You know, that mysterious, magical baseball mud? The best stuff in the world? Harvested annually by a secret agent at a heavily guarded top secret location along the now saturated banks of this mighty river, and used by baseball teams around the world, it flows past my house and past the NYY AA affiliate’s home at Waterfront Park on it’s journey to becoming one of the most sought after commodities in baseball. As the mower blades clip across my semi-soggy lawn, I am honored to bear witness to the sacred process.
Lost in my Zen state, I run over something with a loud clank. Once again, I am reminded that there used to be a glorious Yankees logo in that very spot…before the floods came. I pick shredded pieces of metal out from beneath the blades and return the dirty white gravel back to its proper place. I am reminded of the reason I am out there. Our Boys in Blue need my help! Going up against those smelly Red Sox, they need all the power they can muster right now to secure their playoff spot. Hoping to give them a shot in the a…arm, I pluck the weeds from the gravel.
The Birth of a Superhero
You see, way back in the late ’90s, when both the NY Yankees and the NY Mets were contenders hoping to clinch their respective division titles, I joked with my other half (referred to from now on as MOH) that if the Yankees won the World Series I would put an “NY” logo in the front yard. I probably joked around about a lot of other stuff, too.
I’m always clowning around. My favorite prank is the rubber imitation chocolate doughnut, followed by the fake fly in the ice cube, then the ol’ sugar spoon with a hole in it trick. Of course, he never takes much of it seriously, and why should he?
Well, that year, “Those Amazing Mets” lost, but the Yankees won their division and the World Series. We celebrated like it was 1999, I made further threats, and winter arrived and we were buried in snow.
Fast forward to 2000…
It’s early summer. The Yanks are doing their thing. I’m doing mine…in the yard…towel in hand. MOH comes home, asks me what I’m doing. I answer, “Making the logo!”
MOH scratches head, shrugs shoulders and walks away. And that’s how it all started.
By the end of the next day, there was a giant, bright white NY Yankees logo in the front yard for all the world to see. Carefully edged with green turf and composed of white gravel (for permanence), it was a work of art. Not only was it beautiful, but it was conveniently situated within our line of sight from the living room windows so we could see it as we watched baseball games on TV. It was a NYY oasis in what is considered Phillies territory. It was apparent that the fine citizens of the Delaware Valley were were a bit confused. Somebody needed to set them straight. I took that upon myself and NYY Logo Girl was born.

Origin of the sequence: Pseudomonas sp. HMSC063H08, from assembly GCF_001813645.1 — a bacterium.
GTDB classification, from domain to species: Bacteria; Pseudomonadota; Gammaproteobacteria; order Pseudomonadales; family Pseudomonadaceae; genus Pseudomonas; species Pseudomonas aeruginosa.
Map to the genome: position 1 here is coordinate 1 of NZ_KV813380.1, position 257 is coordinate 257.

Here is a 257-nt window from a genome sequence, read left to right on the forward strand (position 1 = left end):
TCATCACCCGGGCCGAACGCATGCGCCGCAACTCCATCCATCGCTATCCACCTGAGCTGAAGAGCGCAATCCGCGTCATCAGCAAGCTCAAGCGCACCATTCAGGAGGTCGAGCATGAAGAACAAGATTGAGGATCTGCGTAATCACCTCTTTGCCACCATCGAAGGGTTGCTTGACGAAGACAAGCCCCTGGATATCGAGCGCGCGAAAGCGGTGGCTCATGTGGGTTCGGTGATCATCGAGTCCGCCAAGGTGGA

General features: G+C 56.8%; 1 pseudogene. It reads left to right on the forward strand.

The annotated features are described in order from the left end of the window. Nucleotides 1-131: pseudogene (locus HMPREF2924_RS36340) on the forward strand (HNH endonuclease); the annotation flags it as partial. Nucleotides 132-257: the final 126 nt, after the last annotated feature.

After a while, it became apparent that The NY Logo possessed powers way beyond our wildest imagination. We started to notice that whenever we cut the grass, the Yanks would win. If the grass got too tall, they would start to tank. In Fall, our duties doubled. When we realized our team’s efforts were being thwarted, we frantically tried to sweep up every colorful leaf that might attempt to smother them. This strange coincidence occurred over and over again. Realizing we must have created some kind of powerful vortex, we made certain to take good care of it on a timely basis.
So, back to the mud. In September 2004, April 2005 and June 2006, the beautiful river that creates the infamous baseball glop decided to stop by and stay a bit longer than usual. Water levels rose to historic heights. Everything that could float did. The rest was history.
However, The NY Logo managed to survive. Ironically, it was protected under a layer of…you got it…”Magic Mud.” The same mud that is carefully rubbed on every baseball during every Major League game to scuff up the otherwise slick balls in order to protect the batters from getting hit by them. First harvested and put to the test in 1938 by Manager Lena Blackburne of the Philadelphia Athletics, it was used in 2009 to help lead the Yankees to victory over…you got it…the Phillies.
So, the next time you watch a baseball game, think of poor Cleveland Indians shortstop Ray Chapman who suffered a fatal blow from a pitch 80 years ago, coincidentally, thrown by NY Yankees pitcher Carl Mays. His tragedy is the reason why every baseball player across America is protected at the plate today. It gives new meaning to the phrase “playing dirty ball.”
For more background information on “Magic Mud” check out this cool video at: http://www.huffingtonpost.com/2009/10/29/baseballs-magic-mud-an-ml_n_338392.html
and the Lena Blackburne Baseball Mud website:
d8)%–< l >€27@p
Next episode of NYY Logo Girl…Mysterious powers at work.